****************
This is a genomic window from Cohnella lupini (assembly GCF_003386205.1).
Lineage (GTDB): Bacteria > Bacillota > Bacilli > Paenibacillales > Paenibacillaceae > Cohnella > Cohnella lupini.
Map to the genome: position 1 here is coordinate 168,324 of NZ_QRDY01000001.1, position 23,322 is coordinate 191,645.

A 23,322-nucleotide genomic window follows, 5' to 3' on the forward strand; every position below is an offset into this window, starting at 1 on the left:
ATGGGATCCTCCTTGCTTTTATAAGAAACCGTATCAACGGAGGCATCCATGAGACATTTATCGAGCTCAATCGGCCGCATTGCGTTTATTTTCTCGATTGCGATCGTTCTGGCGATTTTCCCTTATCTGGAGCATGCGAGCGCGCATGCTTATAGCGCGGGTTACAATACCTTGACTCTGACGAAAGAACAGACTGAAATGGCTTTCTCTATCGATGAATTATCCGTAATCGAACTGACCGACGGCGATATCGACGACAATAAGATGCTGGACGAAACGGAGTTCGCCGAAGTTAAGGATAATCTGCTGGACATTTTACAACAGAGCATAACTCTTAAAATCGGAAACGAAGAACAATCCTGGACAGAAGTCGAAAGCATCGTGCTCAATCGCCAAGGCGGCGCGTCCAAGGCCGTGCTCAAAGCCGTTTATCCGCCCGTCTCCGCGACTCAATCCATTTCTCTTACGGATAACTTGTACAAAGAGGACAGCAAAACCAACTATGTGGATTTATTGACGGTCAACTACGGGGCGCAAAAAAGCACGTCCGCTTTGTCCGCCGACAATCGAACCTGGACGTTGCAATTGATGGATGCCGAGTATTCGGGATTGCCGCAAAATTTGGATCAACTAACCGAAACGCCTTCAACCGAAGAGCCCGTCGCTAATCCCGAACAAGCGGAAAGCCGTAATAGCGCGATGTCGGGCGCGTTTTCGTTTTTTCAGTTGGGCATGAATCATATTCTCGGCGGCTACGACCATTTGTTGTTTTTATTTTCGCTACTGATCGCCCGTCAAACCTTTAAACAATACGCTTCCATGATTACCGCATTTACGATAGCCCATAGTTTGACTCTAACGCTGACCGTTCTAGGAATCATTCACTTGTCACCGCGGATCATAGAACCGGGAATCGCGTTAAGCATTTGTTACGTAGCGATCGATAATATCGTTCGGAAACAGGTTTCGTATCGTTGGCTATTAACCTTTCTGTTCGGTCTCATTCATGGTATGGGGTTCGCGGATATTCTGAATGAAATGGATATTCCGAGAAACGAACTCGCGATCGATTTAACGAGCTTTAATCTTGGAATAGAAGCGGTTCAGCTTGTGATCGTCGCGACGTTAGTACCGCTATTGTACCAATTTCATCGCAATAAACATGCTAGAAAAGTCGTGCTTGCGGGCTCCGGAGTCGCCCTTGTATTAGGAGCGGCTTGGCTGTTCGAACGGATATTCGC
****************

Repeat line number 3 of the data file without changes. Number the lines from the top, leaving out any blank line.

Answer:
Map to the genome: position 1 here is coordinate 168,324 of NZ_QRDY01000001.1, position 23,322 is coordinate 191,645.